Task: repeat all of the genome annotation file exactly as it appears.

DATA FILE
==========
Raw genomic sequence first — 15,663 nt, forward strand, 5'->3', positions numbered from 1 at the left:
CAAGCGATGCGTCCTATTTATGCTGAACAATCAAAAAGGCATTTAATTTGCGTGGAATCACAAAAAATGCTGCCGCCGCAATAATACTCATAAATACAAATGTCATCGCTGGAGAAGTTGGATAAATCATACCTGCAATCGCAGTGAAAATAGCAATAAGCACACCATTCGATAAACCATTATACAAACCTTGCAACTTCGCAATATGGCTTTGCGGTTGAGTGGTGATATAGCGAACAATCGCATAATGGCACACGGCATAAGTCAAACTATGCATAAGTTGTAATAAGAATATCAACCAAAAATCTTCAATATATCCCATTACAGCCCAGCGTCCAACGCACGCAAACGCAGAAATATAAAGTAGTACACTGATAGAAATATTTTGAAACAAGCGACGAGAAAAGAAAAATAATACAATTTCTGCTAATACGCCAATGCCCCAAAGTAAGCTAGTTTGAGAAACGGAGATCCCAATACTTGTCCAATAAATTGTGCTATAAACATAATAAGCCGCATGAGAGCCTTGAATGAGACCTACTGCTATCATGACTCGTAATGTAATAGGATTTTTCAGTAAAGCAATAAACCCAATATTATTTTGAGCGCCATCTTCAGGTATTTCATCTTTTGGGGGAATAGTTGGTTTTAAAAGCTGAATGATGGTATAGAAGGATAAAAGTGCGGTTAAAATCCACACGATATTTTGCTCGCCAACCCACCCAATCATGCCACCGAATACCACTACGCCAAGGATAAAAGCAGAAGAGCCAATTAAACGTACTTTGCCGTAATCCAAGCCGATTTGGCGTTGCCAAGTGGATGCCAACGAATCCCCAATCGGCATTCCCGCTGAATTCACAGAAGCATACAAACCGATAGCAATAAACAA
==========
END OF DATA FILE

Raw genomic sequence first — 15,663 nt, forward strand, 5'->3', positions numbered from 1 at the left:
CAAGCGATGCGTCCTATTTATGCTGAACAATCAAAAAGGCATTTAATTTGCGTGGAATCACAAAAAATGCTGCCGCCGCAATAATACTCATAAATACAAATGTCATCGCTGGAGAAGTTGGATAAATCATACCTGCAATCGCAGTGAAAATAGCAATAAGCACACCATTCGATAAACCATTATACAAACCTTGCAACTTCGCAATATGGCTTTGCGGTTGAGTGGTGATATAGCGAACAATCGCATAATGGCACACGGCATAAGTCAAACTATGCATAAGTTGTAATAAGAATATCAACCAAAAATCTTCAATATATCCCATTACAGCCCAGCGTCCAACGCACGCAAACGCAGAAATATAAAGTAGTACACTGATAGAAATATTTTGAAACAAGCGACGAGAAAAGAAAAATAATACAATTTCTGCTAATACGCCAATGCCCCAAAGTAAGCTAGTTTGAGAAACGGAGATCCCAATACTTGTCCAATAAATTGTGCTATAAACATAATAAGCCGCATGAGAGCCTTGAATGAGACCTACTGCTATCATGACTCGTAATGTAATAGGATTTTTCAGTAAAGCAATAAACCCAATATTATTTTGAGCGCCATCTTCAGGTATTTCATCTTTTGGGGGAATAGTTGGTTTTAAAAGCTGAATGATGGTATAGAAGGATAAAAGTGCGGTTAAAATCCACACGATATTTTGCTCGCCAACCCACCCAATCATGCCACCGAATACCACTACGCCAAGGATAAAAGCAGAAGAGCCAATTAAACGTACTTTGCCGTAATCCAAGCCGATTTGGCGTTGCCAAGTGGATGCCAACGAATCCCCAATCGGCATTCCCGCTGAATTCACAGAAGCATACAAACCGATAGCAATAAACAA